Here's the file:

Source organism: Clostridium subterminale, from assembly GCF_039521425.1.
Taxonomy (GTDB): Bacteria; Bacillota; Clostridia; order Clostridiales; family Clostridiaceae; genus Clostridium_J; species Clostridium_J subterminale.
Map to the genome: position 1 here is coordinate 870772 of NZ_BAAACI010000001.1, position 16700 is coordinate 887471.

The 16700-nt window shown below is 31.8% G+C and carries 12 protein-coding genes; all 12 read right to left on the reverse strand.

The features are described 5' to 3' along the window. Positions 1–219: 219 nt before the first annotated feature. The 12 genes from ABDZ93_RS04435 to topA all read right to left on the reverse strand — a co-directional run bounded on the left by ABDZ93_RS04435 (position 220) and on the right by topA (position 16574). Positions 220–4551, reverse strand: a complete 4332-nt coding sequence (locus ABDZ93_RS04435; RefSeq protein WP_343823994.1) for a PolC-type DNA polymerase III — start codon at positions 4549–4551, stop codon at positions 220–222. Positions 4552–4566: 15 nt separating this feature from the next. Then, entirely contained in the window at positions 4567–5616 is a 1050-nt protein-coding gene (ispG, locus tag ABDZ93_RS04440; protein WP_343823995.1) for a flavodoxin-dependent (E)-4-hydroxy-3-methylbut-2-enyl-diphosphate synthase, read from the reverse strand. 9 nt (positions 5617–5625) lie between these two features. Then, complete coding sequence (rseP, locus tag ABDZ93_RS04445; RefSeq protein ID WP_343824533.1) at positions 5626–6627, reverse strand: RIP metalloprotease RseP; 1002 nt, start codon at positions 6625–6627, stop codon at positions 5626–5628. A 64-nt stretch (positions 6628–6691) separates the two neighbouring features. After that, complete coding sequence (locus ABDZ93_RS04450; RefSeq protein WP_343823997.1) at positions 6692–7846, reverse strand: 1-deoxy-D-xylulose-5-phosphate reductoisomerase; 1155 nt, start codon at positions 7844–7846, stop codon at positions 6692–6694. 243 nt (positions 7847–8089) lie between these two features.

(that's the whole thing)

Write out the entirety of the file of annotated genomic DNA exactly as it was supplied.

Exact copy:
Source organism: Clostridium subterminale, from assembly GCF_039521425.1.
Taxonomy (GTDB): Bacteria; Bacillota; Clostridia; order Clostridiales; family Clostridiaceae; genus Clostridium_J; species Clostridium_J subterminale.
Map to the genome: position 1 here is coordinate 870772 of NZ_BAAACI010000001.1, position 16700 is coordinate 887471.

The 16700-nt window shown below is 31.8% G+C and carries 12 protein-coding genes; all 12 read right to left on the reverse strand.

The features are described 5' to 3' along the window. Positions 1–219: 219 nt before the first annotated feature. The 12 genes from ABDZ93_RS04435 to topA all read right to left on the reverse strand — a co-directional run bounded on the left by ABDZ93_RS04435 (position 220) and on the right by topA (position 16574). Positions 220–4551, reverse strand: a complete 4332-nt coding sequence (locus ABDZ93_RS04435; RefSeq protein WP_343823994.1) for a PolC-type DNA polymerase III — start codon at positions 4549–4551, stop codon at positions 220–222. Positions 4552–4566: 15 nt separating this feature from the next. Then, entirely contained in the window at positions 4567–5616 is a 1050-nt protein-coding gene (ispG, locus tag ABDZ93_RS04440; protein WP_343823995.1) for a flavodoxin-dependent (E)-4-hydroxy-3-methylbut-2-enyl-diphosphate synthase, read from the reverse strand. 9 nt (positions 5617–5625) lie between these two features. Then, complete coding sequence (rseP, locus tag ABDZ93_RS04445; RefSeq protein ID WP_343824533.1) at positions 5626–6627, reverse strand: RIP metalloprotease RseP; 1002 nt, start codon at positions 6625–6627, stop codon at positions 5626–5628. A 64-nt stretch (positions 6628–6691) separates the two neighbouring features. After that, complete coding sequence (locus ABDZ93_RS04450; RefSeq protein WP_343823997.1) at positions 6692–7846, reverse strand: 1-deoxy-D-xylulose-5-phosphate reductoisomerase; 1155 nt, start codon at positions 7844–7846, stop codon at positions 6692–6694. 243 nt (positions 7847–8089) lie between these two features.